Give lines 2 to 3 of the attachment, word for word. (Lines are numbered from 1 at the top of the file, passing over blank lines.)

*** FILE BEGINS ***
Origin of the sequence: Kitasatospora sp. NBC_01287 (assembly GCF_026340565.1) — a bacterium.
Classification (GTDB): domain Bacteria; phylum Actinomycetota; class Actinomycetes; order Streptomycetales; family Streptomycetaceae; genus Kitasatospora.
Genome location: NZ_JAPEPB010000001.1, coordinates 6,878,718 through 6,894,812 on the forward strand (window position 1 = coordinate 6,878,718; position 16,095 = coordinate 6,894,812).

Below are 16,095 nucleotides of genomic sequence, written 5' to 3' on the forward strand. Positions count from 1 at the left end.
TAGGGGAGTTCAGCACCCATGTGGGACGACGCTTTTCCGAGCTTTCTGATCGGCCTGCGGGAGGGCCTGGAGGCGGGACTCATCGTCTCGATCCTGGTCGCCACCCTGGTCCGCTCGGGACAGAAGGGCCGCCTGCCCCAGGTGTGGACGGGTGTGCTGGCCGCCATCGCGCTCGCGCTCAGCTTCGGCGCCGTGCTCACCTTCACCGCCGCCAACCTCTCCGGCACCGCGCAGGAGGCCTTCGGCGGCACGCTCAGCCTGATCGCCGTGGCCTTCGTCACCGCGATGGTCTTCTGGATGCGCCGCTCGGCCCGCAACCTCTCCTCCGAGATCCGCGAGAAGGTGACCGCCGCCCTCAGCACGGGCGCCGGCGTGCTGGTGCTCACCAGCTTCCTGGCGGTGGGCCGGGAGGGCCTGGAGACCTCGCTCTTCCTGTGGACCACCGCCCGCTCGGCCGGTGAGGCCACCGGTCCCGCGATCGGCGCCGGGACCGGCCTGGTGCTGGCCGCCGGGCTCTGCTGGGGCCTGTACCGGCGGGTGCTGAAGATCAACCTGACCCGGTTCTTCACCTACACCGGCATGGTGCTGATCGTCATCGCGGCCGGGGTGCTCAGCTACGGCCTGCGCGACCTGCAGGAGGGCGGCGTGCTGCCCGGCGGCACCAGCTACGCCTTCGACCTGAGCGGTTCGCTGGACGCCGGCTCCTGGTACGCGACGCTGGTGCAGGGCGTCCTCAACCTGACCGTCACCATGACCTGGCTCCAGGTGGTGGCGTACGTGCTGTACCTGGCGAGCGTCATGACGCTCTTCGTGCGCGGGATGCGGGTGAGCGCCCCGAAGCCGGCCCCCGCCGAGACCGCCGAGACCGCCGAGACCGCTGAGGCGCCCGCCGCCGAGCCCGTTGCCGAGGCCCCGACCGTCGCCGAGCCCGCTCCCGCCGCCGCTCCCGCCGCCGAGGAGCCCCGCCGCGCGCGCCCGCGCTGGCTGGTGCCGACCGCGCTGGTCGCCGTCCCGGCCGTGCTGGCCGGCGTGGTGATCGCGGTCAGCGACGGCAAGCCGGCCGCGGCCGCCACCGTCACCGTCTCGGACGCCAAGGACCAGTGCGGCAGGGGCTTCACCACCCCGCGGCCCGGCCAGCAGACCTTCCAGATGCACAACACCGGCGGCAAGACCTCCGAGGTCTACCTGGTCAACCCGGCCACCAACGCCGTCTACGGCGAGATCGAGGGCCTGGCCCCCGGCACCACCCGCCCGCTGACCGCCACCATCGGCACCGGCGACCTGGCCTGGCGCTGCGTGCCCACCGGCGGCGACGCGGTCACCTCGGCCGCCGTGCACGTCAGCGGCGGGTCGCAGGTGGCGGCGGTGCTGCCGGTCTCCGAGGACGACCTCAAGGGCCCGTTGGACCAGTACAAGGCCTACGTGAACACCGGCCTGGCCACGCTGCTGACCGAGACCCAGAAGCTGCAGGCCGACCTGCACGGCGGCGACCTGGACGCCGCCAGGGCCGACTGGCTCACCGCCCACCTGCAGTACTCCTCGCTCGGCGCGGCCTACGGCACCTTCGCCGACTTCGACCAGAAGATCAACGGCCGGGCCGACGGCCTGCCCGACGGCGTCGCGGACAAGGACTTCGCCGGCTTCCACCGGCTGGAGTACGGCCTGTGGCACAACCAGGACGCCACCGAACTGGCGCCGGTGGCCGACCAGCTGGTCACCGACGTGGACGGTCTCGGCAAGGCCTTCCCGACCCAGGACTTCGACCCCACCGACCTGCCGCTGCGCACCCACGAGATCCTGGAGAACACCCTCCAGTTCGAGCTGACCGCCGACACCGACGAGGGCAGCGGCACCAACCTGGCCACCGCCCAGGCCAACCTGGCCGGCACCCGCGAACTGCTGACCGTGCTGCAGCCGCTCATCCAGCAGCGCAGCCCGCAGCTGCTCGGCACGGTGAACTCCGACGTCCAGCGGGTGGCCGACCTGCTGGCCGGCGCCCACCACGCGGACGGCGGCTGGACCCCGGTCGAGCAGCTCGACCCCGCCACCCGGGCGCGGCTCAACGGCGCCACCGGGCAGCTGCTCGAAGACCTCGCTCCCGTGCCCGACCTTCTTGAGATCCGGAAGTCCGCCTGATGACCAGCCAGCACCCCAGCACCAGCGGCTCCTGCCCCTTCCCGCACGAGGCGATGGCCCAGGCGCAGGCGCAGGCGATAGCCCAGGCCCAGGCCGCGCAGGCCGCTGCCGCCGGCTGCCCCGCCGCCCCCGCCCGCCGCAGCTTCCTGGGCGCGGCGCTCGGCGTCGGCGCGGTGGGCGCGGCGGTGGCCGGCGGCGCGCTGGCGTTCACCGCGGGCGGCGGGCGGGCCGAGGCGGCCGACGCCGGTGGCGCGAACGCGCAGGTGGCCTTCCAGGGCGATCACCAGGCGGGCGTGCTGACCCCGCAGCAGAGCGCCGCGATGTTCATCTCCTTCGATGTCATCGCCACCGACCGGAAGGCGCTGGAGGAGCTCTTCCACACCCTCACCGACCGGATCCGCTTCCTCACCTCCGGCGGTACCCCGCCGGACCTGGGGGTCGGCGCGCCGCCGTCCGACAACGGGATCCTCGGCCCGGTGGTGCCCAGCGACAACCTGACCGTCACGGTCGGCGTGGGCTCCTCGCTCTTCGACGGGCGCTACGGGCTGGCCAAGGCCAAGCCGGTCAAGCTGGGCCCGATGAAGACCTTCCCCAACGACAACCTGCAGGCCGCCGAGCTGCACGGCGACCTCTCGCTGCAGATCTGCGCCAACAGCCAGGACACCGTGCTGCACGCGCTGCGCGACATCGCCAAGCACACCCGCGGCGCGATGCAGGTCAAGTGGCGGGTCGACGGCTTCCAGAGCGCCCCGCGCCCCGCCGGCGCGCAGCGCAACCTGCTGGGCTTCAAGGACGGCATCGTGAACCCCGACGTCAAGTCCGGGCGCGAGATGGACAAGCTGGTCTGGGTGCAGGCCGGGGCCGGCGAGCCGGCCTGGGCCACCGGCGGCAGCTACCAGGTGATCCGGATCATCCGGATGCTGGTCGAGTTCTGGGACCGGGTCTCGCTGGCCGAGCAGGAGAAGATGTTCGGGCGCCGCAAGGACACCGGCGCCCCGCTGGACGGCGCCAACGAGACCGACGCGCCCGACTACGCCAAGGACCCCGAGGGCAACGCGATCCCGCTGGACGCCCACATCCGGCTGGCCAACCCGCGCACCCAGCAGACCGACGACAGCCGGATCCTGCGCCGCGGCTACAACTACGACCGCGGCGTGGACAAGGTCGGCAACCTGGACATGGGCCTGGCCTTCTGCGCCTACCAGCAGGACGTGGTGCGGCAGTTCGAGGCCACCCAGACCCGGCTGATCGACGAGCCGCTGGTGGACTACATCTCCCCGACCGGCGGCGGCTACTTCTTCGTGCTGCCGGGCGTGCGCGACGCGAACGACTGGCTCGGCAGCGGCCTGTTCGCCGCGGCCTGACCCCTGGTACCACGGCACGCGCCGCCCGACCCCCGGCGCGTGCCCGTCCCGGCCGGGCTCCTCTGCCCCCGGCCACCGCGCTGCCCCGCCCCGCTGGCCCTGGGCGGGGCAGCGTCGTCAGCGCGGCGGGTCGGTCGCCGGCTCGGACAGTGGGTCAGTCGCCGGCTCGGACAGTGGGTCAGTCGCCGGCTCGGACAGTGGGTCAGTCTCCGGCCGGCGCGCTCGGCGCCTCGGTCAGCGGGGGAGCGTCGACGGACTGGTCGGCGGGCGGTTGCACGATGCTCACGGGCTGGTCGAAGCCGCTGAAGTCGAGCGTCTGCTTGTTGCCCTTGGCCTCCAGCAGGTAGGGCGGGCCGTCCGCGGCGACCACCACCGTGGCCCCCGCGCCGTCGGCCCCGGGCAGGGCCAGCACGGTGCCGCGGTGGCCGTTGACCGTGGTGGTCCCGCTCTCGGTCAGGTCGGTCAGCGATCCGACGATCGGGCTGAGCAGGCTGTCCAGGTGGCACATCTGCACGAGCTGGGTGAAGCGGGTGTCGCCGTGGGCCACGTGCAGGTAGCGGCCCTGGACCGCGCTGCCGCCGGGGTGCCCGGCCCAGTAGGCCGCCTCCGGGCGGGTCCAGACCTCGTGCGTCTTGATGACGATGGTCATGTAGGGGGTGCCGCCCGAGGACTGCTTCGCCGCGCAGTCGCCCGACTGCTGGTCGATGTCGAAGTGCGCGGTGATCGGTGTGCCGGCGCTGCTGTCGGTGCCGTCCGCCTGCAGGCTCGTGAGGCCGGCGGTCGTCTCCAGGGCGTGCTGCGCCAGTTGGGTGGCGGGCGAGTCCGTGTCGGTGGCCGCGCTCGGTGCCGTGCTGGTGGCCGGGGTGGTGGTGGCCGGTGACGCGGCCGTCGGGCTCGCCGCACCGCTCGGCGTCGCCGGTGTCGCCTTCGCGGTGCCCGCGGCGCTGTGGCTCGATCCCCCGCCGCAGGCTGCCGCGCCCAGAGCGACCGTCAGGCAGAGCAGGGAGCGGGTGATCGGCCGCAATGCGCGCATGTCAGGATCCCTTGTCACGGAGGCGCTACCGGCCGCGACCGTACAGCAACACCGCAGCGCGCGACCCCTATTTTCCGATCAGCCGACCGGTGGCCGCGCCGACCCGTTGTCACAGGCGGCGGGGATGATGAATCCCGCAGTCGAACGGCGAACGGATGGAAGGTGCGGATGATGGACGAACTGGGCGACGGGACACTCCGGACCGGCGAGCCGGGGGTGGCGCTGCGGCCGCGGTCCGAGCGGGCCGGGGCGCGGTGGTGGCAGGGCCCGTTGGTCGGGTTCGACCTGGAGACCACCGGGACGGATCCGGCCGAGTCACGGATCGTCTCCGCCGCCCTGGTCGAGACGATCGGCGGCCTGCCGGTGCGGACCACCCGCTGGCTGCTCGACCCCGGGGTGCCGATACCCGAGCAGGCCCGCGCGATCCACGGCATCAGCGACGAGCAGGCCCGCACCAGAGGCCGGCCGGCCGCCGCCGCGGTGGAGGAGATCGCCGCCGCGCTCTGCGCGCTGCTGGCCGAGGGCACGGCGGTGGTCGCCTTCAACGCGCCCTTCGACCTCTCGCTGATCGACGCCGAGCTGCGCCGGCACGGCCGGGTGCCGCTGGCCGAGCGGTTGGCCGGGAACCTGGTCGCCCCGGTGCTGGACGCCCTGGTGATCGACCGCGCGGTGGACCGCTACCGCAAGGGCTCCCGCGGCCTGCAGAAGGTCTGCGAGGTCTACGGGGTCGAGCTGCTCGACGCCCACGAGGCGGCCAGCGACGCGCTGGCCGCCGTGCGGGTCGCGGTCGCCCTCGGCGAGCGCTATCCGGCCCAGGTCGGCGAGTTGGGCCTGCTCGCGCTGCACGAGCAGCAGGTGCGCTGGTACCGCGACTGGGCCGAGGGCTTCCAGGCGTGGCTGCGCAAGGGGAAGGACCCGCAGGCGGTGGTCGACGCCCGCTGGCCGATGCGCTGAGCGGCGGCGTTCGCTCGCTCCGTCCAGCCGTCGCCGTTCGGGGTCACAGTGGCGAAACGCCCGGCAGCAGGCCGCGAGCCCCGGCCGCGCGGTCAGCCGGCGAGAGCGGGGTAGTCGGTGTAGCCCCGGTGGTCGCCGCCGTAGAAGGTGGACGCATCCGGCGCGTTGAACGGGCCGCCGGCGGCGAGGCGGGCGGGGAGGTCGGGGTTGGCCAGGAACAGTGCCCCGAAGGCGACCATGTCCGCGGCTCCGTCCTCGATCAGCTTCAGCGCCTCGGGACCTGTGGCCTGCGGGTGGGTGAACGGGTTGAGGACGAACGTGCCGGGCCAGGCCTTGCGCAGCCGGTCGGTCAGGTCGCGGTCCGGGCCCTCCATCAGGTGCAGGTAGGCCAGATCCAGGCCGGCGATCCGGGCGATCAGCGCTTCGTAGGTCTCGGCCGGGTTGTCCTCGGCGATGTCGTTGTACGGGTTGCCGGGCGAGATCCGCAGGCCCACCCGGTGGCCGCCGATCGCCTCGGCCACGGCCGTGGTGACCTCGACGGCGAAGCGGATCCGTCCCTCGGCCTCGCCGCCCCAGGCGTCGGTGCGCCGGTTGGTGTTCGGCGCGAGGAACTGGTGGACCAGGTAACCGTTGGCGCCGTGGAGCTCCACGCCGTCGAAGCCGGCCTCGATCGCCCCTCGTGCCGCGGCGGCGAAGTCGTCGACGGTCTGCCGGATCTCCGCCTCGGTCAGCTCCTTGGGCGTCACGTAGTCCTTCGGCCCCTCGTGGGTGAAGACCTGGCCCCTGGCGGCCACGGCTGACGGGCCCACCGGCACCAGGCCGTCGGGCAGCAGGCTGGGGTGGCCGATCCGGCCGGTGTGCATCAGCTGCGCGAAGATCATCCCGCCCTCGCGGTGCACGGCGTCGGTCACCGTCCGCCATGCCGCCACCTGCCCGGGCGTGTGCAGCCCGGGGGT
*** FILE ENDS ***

Classification (GTDB): domain Bacteria; phylum Actinomycetota; class Actinomycetes; order Streptomycetales; family Streptomycetaceae; genus Kitasatospora.
Genome location: NZ_JAPEPB010000001.1, coordinates 6,878,718 through 6,894,812 on the forward strand (window position 1 = coordinate 6,878,718; position 16,095 = coordinate 6,894,812).